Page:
I’ve learned a tremendous amount over the years from Lucy Calkins and her disciples at Teacher’s College. A few years ago, after working with consultants trained at Columbia, my school district purchased Units of Study for Writing as our curriculum guide. While I found many valuable resources in the Units of Study kit, there was no way I could get through the package like I was following a scripted game plan. First, that’s just not how I teach. I need freedom to move and make professional decisions based on my training, knowledge, and experience. Secondly, I found the Units of Study lacking in certain components essential to my writing pedagogy. Chief among those is the use of mentor texts, which are not a major element in the product.
Now, please, I don’t want to read comments about how I bashed Fountas and Pinnell and Lucy Calkins in my blog. I’ve nothing of the kind. I have merely suggested we don’t climb into a Lucy Calkins box or a Fountas and Pinnell box and live there. The value of a product, program or approach is in what we can learn from it and how it improves our professional knowledge. As teachers, we should be broadened by new ideas and information, not restricted by published parameters.
All great teachers are unabashed thieves. You should be stealing ideas from everywhere.
Great teachers are also like Dr. Frankenstein. Our pedagogy is our monster. We sew together the parts we steal. An arm here. A toe there. We construct our methods from the best we can find, and we do all we can to stitch it all together and make it all work smoothly together. Hopefully, we create something good and not a monster that stalks the countryside.


“Why do I loathe main idea?”

Determine central ideas or themes of a text and analyze their development; summarize the key supporting details and ideas.

I received this email this morning from one the best literacy teachers I know:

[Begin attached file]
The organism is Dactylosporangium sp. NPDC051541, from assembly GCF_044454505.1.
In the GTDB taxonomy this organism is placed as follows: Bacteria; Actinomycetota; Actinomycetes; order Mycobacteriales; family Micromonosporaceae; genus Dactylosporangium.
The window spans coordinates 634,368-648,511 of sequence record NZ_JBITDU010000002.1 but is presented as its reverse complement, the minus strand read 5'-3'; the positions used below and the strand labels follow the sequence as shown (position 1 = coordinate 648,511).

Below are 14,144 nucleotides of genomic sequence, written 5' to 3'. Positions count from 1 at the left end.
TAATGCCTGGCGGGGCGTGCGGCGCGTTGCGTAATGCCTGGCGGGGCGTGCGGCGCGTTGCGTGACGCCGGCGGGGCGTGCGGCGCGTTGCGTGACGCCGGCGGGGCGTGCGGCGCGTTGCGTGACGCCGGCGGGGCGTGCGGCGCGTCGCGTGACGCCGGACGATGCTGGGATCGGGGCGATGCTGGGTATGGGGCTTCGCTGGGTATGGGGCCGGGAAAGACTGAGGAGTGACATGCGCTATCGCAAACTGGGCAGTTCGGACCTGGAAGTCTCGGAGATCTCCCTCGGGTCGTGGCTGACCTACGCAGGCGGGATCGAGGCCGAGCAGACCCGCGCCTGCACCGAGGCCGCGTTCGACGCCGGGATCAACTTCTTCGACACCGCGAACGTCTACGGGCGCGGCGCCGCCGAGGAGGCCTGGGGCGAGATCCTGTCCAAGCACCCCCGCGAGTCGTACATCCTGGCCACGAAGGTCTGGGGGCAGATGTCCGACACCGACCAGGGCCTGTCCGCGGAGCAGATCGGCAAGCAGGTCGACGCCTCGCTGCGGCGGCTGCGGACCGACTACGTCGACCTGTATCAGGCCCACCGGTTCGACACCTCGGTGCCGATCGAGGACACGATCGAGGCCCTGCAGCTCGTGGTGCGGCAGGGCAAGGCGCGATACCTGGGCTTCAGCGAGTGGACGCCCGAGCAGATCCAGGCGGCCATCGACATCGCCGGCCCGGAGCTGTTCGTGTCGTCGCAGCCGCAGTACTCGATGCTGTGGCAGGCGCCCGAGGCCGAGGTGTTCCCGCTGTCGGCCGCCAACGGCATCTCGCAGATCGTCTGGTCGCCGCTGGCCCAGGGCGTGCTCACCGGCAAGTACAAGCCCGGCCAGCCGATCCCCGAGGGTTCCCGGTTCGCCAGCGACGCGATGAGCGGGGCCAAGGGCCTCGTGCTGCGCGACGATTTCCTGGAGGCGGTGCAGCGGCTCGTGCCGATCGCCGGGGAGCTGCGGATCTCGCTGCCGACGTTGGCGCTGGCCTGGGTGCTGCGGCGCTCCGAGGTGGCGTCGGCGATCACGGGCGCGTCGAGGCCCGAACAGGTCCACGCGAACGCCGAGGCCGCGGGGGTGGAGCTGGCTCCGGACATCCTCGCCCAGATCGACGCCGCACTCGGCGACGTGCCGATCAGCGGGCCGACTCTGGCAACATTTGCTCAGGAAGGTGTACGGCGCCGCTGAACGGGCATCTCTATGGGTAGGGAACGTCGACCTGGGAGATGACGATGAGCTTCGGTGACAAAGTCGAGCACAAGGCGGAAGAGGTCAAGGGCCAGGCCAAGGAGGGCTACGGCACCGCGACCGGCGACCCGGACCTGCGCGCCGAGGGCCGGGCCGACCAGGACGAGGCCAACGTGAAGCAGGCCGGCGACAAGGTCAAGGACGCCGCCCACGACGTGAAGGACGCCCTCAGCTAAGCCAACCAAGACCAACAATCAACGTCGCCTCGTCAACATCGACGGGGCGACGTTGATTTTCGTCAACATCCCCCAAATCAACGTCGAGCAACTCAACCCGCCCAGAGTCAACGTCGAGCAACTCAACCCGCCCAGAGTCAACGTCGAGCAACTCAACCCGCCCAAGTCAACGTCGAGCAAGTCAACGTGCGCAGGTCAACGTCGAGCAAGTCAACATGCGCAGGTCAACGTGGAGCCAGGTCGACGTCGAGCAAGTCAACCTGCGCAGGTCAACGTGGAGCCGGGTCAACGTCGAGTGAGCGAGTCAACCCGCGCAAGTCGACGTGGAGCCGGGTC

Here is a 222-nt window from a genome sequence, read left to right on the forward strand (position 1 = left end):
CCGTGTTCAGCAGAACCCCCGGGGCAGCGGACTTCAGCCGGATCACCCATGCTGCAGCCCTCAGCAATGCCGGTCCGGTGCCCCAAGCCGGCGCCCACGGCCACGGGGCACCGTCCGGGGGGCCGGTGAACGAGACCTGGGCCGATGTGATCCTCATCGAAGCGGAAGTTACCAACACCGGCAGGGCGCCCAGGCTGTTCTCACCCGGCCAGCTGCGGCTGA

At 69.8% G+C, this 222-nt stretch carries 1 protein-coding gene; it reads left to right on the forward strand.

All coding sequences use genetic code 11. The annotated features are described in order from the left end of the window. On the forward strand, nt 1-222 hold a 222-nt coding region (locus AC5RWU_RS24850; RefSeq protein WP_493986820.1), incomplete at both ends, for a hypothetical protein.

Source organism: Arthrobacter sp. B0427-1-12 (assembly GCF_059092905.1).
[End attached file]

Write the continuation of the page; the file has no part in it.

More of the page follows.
“Why do I loathe main idea?”

What a great question in the age of common core instruction.

My first thought was main idea — or central idea as the CCSS calls it  — is such an overused term. I am sure there are teachers who have file drawers full of worksheets on finding the main idea and providing three supporting details. Or, as we like to say these days, “identify supporting text evidence.” I don’t think it matters whether you call them supporting details or text evidence. We could argue questions of nuance between details and evidence, but all we would really be doing is arguing jargon, not literacy.

Then, I thought a little more on the subject and wrote back,  “[finding main idea] can justify a very surface reading of the text sometimes. We’re teaching kids, ‘All you need to know is the main idea and a couple pieces of evidence.’ We aren’t digging deep.”

That’s what rung the bell on this question.

My friend responded, “You miss so much when you’re only looking for the main idea.”


I just finished thumbing through one of my all-time favorite  essay collections, Everything I Need to Know I Learned in Kindergarten by Robert Fulghum. Like any favorite book, my copy is a tattered paperback barely held together at the binding with Scotch tape. To read those essays, “to get the main idea” would be a travesty. Fulghum conveys so much through his tone and writing voice. You would miss all that. You might believe you did learn everything you need to know in kindergarten.

Would you read Tuesday’s with Morrie just deeply enough to get the main idea? Would you skim The Last Lecture, just for the key points? Get just enough from the text so you can summarize it in a properly structured paragraph with a topic sentence, five supporting sentences, and a closing sentence. Such tasks are an injustice to the literature, and to the reader.

Okay, in the name of fairness and accuracy, the CCSS says that students must analyze the development of central ideas and themes in the text.

Let’s think about that. Let’s analyze it.